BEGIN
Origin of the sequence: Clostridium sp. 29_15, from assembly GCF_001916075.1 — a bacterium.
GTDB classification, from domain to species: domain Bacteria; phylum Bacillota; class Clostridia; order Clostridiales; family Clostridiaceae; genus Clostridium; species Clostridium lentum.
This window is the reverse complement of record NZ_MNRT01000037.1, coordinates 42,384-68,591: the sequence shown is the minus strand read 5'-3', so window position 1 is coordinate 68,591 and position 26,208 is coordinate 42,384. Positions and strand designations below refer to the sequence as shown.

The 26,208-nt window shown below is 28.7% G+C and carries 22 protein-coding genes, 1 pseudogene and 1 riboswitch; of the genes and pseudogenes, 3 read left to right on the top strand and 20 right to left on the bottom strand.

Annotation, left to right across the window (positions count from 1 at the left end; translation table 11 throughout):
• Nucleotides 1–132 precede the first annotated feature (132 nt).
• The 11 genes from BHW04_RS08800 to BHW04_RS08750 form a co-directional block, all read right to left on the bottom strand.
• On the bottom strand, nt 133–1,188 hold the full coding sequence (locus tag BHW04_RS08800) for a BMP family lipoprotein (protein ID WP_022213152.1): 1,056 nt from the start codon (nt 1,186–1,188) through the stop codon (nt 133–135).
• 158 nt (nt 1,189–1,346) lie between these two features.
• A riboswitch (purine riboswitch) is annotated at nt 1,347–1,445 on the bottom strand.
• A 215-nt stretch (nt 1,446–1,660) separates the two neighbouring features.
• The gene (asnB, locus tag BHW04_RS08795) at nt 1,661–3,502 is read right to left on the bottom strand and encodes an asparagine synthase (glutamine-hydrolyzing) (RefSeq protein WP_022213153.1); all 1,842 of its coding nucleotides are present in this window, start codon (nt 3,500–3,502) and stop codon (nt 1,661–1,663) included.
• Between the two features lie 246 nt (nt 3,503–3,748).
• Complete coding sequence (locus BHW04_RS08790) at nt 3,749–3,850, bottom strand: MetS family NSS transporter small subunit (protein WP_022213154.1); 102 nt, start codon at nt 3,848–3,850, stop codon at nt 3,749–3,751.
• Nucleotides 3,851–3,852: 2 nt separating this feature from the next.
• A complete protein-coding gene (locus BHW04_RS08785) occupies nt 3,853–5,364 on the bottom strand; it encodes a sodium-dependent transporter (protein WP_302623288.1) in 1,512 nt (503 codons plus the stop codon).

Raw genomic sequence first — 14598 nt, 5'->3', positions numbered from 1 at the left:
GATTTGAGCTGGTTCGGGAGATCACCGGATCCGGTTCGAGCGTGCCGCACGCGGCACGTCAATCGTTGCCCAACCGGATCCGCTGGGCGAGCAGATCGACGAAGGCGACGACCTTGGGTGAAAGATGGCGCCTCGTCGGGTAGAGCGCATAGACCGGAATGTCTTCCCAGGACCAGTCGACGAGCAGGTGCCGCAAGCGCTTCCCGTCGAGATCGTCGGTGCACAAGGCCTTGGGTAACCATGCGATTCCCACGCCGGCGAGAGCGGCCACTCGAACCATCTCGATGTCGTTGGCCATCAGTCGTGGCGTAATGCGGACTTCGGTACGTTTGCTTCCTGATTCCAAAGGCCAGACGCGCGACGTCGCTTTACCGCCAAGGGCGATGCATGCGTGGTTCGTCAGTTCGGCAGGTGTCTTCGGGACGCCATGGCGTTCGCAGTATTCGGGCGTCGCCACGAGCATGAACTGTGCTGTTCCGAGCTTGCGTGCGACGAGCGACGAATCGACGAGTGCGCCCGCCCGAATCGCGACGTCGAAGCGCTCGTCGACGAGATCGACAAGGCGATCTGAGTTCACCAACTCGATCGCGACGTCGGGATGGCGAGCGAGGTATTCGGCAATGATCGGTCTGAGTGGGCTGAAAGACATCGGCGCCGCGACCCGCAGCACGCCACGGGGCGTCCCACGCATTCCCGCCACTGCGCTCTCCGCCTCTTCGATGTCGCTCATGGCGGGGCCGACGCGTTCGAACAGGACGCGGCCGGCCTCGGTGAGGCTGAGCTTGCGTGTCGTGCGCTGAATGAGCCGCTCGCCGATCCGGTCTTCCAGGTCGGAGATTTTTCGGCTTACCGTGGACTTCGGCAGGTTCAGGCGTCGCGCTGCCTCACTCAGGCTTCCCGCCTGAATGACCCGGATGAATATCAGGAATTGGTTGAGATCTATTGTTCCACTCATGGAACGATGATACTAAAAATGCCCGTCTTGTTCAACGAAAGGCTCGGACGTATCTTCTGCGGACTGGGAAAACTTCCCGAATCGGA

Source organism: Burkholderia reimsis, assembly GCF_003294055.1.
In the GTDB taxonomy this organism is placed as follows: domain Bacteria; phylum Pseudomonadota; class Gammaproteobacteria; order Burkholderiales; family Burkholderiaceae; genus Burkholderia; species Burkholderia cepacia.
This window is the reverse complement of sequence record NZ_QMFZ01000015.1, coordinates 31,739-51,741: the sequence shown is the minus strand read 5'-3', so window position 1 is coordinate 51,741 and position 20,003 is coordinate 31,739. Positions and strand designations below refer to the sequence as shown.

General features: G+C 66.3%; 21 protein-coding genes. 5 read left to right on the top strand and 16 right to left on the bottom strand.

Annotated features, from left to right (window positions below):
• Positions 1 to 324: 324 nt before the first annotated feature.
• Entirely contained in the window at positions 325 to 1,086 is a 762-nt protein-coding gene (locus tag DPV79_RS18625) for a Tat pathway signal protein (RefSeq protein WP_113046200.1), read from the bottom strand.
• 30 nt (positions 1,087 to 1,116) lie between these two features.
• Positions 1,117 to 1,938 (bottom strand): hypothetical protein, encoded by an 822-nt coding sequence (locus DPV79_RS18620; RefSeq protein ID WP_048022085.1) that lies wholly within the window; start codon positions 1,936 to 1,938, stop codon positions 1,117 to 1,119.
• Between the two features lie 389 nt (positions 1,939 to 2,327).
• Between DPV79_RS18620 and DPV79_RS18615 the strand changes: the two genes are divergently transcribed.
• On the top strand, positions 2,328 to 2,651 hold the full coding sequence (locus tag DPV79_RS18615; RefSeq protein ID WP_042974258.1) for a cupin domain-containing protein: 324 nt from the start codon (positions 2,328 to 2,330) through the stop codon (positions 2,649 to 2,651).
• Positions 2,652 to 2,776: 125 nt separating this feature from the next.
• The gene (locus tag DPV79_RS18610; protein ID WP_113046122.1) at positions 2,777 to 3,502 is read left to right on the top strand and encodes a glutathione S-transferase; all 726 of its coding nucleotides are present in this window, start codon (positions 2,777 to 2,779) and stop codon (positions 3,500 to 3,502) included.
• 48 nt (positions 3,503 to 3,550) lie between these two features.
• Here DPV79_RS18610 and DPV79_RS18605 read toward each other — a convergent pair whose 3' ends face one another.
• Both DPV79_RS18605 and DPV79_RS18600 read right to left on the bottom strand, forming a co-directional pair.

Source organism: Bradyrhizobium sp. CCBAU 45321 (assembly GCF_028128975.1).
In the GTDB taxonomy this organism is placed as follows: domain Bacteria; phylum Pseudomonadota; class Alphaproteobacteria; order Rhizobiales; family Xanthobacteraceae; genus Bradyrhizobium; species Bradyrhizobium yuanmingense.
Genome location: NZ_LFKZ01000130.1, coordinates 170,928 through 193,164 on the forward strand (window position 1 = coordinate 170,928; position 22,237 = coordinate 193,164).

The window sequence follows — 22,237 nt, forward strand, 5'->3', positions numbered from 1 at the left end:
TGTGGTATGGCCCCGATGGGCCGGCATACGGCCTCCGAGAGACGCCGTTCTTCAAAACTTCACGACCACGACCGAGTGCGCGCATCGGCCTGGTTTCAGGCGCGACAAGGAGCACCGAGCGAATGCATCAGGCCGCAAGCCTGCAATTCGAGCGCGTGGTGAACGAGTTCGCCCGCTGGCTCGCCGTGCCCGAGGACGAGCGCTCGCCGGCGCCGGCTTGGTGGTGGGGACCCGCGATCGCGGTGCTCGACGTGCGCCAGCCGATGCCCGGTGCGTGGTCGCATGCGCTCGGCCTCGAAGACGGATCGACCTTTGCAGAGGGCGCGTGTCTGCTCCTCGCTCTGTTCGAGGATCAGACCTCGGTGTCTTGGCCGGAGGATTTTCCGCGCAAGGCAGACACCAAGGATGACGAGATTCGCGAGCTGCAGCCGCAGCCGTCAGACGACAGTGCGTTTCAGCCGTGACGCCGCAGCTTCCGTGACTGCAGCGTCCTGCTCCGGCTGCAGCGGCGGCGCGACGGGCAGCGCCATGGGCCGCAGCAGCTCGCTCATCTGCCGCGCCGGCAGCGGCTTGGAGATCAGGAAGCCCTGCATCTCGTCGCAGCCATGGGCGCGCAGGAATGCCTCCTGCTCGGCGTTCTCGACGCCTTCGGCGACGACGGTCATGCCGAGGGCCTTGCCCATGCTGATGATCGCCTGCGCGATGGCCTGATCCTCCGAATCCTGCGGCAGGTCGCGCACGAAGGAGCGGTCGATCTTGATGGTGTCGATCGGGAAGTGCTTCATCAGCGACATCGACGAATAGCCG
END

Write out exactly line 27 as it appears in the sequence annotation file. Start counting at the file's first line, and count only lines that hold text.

• Positions 1,117 to 1,938 (bottom strand): hypothetical protein, encoded by an 822-nt coding sequence (locus DPV79_RS18620; RefSeq protein ID WP_048022085.1) that lies wholly within the window; start codon positions 1,936 to 1,938, stop codon positions 1,117 to 1,119.